(1) How well has the current use program achieved its principal goals? Where has the program worked well? What needs improvement?
(2) Is there sufficient capacity to administer the program adequately within the department of taxes and the department of forest, parks and recreation? Is the monitoring of parcels manageable, and are the county foresters able to supervise and provide sufficient technical assistance? What can be done to increase the administrative capacity of the program and what options are available for funding additional capacity?
(3) How is the program working for listers and what improvements, if any, would local officials like to see in the program? Can the state make better use of technology to reduce the administrative burden on local listers, allow landowners and consulting foresters to file documents and reports electronically, and improve the equity of the monitoring of and compliance with the program?
(4) Does the land use change tax provide an adequate disincentive for temporary enrollment of land, especially where the landowner intends to develop in the future? Should the land use change tax be changed in any manner?
(5) Should annual reporting by landowners enrolled in the forest land category be reinstated?
(6) How can general enrollment in the program be improved? How are “use values” determined? Should there be different categories of “use value” based upon parcel size, public access, conservation easements, protection of natural ecological systems, or other criteria, and would this help improve the overall effectiveness and rate of enrollment in the program?
(7) Does the administration of the program effectively meet its stated goal of protecting natural ecological systems on enrolled forestland (wetlands, riparian areas, rare forest conditions, etc.) and, if not, what changes would help?
(8) Should the residency of the landowner be a requirement of enrollment, or should the use of the land be paramount?
(c) The consultant shall report to legislative council and the use value appraisal task force on its findings on or before October 1, 2007.
Sec. 3. USE VALUE APPRAISAL TASK FORCE
(a) Membership. The use value appraisal task force is created to consist of two members of the house of representatives; two members of the senate; the director of the division of property valuation and review or designee; the commissioner of the department of forests, parks and recreation or designee; the secretary of agriculture, food and markets or designee; a member representing forestry interests; a member representing agricultural interests; a member representing land-use or conservation interests; a member representing professional assessors and listers; a member representing fish and wildlife interests; and a forestland or agricultural land owner, or both. The speaker of the house and the senate president pro tempore shall appoint members of the use value appraisal task force that are not members exofficio.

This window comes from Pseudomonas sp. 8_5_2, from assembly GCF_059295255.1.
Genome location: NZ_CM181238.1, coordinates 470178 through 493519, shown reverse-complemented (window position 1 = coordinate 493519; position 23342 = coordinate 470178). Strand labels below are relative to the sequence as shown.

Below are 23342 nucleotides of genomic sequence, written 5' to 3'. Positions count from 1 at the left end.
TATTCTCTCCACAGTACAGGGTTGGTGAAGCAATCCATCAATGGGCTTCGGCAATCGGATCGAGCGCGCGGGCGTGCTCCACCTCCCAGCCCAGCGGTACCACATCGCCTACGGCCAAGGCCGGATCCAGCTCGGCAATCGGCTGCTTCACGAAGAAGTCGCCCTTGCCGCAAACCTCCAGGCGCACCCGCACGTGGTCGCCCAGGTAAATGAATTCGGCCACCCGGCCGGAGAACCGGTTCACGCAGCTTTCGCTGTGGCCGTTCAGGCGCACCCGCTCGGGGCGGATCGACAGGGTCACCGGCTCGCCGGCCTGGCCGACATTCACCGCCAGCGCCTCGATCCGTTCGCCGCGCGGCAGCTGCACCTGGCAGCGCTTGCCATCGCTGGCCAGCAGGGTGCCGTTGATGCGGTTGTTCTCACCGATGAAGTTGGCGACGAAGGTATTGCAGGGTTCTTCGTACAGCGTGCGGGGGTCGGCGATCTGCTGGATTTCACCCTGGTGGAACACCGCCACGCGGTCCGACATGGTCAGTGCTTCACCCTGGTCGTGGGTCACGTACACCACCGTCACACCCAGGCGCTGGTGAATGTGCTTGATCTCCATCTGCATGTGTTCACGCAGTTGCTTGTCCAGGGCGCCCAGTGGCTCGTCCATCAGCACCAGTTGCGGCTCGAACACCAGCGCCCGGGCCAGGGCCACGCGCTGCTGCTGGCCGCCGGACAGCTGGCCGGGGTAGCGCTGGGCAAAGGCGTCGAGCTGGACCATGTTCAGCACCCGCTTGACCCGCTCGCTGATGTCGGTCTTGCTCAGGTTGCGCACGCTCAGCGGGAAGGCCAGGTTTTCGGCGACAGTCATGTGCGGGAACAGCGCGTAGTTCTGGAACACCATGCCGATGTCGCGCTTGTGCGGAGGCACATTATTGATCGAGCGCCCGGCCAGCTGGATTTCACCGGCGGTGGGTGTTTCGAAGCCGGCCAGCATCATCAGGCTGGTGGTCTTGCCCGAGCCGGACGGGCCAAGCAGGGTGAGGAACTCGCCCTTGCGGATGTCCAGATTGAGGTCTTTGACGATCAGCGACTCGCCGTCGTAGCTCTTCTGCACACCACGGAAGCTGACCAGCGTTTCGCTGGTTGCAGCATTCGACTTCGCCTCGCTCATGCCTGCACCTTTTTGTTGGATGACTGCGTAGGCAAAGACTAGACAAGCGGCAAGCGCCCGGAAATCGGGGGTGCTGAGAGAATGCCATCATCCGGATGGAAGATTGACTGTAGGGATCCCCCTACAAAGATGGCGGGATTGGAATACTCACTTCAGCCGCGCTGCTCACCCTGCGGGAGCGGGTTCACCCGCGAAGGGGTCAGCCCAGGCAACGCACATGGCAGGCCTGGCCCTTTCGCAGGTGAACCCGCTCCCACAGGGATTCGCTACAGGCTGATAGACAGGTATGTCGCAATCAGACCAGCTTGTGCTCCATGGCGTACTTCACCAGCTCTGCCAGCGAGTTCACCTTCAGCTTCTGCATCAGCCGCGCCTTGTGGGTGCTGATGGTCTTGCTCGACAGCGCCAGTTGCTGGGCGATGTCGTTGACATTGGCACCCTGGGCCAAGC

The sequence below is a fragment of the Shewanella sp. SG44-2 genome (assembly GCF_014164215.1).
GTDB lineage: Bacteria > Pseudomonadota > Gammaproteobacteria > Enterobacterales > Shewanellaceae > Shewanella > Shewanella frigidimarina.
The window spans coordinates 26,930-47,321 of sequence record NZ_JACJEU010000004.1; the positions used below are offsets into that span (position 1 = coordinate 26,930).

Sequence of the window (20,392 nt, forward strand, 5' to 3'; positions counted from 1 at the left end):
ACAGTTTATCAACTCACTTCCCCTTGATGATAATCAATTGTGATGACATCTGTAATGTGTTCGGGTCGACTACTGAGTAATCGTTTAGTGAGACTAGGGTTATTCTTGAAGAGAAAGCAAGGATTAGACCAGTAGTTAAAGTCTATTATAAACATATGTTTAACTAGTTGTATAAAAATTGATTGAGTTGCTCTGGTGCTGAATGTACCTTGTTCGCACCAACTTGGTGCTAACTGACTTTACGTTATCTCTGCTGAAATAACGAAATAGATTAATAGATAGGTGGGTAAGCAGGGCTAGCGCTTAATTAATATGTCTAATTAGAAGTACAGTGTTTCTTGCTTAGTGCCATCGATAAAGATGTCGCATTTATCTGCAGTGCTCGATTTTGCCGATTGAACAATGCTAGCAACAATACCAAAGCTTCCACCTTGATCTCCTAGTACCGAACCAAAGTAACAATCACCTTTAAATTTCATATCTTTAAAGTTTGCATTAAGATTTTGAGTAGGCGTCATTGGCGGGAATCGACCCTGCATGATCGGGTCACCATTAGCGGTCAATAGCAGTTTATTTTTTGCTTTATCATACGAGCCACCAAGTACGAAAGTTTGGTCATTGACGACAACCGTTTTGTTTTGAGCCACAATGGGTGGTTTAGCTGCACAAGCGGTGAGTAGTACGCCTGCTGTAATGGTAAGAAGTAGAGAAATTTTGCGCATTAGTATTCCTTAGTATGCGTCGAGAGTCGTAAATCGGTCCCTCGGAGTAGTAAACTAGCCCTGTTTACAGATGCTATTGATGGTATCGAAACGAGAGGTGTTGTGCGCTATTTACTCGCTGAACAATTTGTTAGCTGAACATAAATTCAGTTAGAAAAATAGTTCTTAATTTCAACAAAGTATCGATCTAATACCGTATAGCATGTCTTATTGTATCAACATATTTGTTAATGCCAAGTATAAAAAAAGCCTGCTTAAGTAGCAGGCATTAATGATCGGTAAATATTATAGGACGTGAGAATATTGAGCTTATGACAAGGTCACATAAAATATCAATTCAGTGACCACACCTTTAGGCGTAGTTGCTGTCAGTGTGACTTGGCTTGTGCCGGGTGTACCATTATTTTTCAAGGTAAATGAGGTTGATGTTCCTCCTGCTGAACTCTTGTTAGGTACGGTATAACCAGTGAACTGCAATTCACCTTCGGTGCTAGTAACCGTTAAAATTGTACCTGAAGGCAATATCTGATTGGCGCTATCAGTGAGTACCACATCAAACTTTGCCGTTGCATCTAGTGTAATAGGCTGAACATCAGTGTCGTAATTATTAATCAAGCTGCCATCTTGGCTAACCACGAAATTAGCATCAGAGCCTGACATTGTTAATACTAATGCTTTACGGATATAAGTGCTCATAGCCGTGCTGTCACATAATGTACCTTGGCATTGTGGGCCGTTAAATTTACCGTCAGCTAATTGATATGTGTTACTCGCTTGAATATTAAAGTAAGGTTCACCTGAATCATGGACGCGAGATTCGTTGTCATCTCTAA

(b) Powers and duties. The use value appraisal task force shall conduct a thorough review of the independent study, determine whether the program needs to be modified to better accomplish the goals or whether the goals need to be modified, and provide the house committees on agriculture, natural resources and energy, and ways and means, and the senate committees on agriculture, natural resources and energy, and finance with a copy of the study, a report of task force recommendations, and legislative proposals on or before December 15, 2007.
(c) The task force may conduct public hearings on the independent study in various locations throughout the state. In doing this work, the goal shall be to collaborate with as many of the stakeholders and interested parties as possible, including the Vermont use value appraisal coalition, the Vermont league of cities and towns, the Vermont assessors and listers association, county foresters, consulting foresters, the Vermont land trust, Vermont association of snow travelers, the Vermont farm bureau, the Vermont housing and conservation board, the Vermont natural resources council, Rural Vermont, and any other organizations or individuals concerned about land use and the use value appraisal program.
Sec. 4. EFFECTIVE DATE
This act shall take effect on passage.
The Vermont General Assembly
115 State Street